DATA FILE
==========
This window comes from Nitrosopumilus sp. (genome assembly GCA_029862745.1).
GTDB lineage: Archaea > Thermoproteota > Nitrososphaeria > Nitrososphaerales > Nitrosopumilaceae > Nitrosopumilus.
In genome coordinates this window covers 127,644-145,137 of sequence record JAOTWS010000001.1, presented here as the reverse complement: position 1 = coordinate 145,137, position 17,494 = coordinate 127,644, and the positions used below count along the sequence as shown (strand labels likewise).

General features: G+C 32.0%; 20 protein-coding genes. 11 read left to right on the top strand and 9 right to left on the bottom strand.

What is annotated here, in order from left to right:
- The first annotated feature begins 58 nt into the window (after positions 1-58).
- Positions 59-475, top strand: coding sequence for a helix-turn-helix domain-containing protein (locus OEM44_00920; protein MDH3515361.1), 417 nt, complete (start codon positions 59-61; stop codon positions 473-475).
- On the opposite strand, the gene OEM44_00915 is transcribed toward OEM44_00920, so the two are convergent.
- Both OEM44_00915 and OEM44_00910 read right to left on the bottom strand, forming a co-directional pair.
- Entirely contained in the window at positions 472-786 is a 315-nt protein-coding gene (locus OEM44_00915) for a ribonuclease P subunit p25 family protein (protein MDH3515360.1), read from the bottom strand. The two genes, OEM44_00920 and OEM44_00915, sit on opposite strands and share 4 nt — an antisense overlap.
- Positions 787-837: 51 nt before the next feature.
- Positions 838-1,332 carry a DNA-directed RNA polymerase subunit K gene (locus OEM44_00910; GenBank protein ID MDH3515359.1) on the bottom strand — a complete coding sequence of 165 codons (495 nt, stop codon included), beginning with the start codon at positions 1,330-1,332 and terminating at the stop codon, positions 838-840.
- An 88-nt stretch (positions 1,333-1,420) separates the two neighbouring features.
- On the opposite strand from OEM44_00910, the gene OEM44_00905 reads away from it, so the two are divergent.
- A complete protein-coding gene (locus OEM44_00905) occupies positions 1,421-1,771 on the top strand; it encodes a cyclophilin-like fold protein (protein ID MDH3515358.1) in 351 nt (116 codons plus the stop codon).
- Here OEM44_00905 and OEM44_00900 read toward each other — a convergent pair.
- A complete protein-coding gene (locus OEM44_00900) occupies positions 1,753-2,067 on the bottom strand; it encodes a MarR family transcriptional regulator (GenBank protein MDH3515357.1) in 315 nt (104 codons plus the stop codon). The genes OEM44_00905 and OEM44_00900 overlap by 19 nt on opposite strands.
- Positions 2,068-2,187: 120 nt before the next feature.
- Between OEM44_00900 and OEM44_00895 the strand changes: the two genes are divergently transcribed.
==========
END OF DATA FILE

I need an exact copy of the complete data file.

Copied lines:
This window comes from Nitrosopumilus sp. (genome assembly GCA_029862745.1).
GTDB lineage: Archaea > Thermoproteota > Nitrososphaeria > Nitrososphaerales > Nitrosopumilaceae > Nitrosopumilus.
In genome coordinates this window covers 127,644-145,137 of sequence record JAOTWS010000001.1, presented here as the reverse complement: position 1 = coordinate 145,137, position 17,494 = coordinate 127,644, and the positions used below count along the sequence as shown (strand labels likewise).

General features: G+C 32.0%; 20 protein-coding genes. 11 read left to right on the top strand and 9 right to left on the bottom strand.

What is annotated here, in order from left to right:
- The first annotated feature begins 58 nt into the window (after positions 1-58).
- Positions 59-475, top strand: coding sequence for a helix-turn-helix domain-containing protein (locus OEM44_00920; protein MDH3515361.1), 417 nt, complete (start codon positions 59-61; stop codon positions 473-475).
- On the opposite strand, the gene OEM44_00915 is transcribed toward OEM44_00920, so the two are convergent.
- Both OEM44_00915 and OEM44_00910 read right to left on the bottom strand, forming a co-directional pair.
- Entirely contained in the window at positions 472-786 is a 315-nt protein-coding gene (locus OEM44_00915) for a ribonuclease P subunit p25 family protein (protein MDH3515360.1), read from the bottom strand. The two genes, OEM44_00920 and OEM44_00915, sit on opposite strands and share 4 nt — an antisense overlap.
- Positions 787-837: 51 nt before the next feature.
- Positions 838-1,332 carry a DNA-directed RNA polymerase subunit K gene (locus OEM44_00910; GenBank protein ID MDH3515359.1) on the bottom strand — a complete coding sequence of 165 codons (495 nt, stop codon included), beginning with the start codon at positions 1,330-1,332 and terminating at the stop codon, positions 838-840.
- An 88-nt stretch (positions 1,333-1,420) separates the two neighbouring features.
- On the opposite strand from OEM44_00910, the gene OEM44_00905 reads away from it, so the two are divergent.
- A complete protein-coding gene (locus OEM44_00905) occupies positions 1,421-1,771 on the top strand; it encodes a cyclophilin-like fold protein (protein ID MDH3515358.1) in 351 nt (116 codons plus the stop codon).
- Here OEM44_00905 and OEM44_00900 read toward each other — a convergent pair.
- A complete protein-coding gene (locus OEM44_00900) occupies positions 1,753-2,067 on the bottom strand; it encodes a MarR family transcriptional regulator (GenBank protein MDH3515357.1) in 315 nt (104 codons plus the stop codon). The genes OEM44_00905 and OEM44_00900 overlap by 19 nt on opposite strands.
- Positions 2,068-2,187: 120 nt before the next feature.
- Between OEM44_00900 and OEM44_00895 the strand changes: the two genes are divergently transcribed.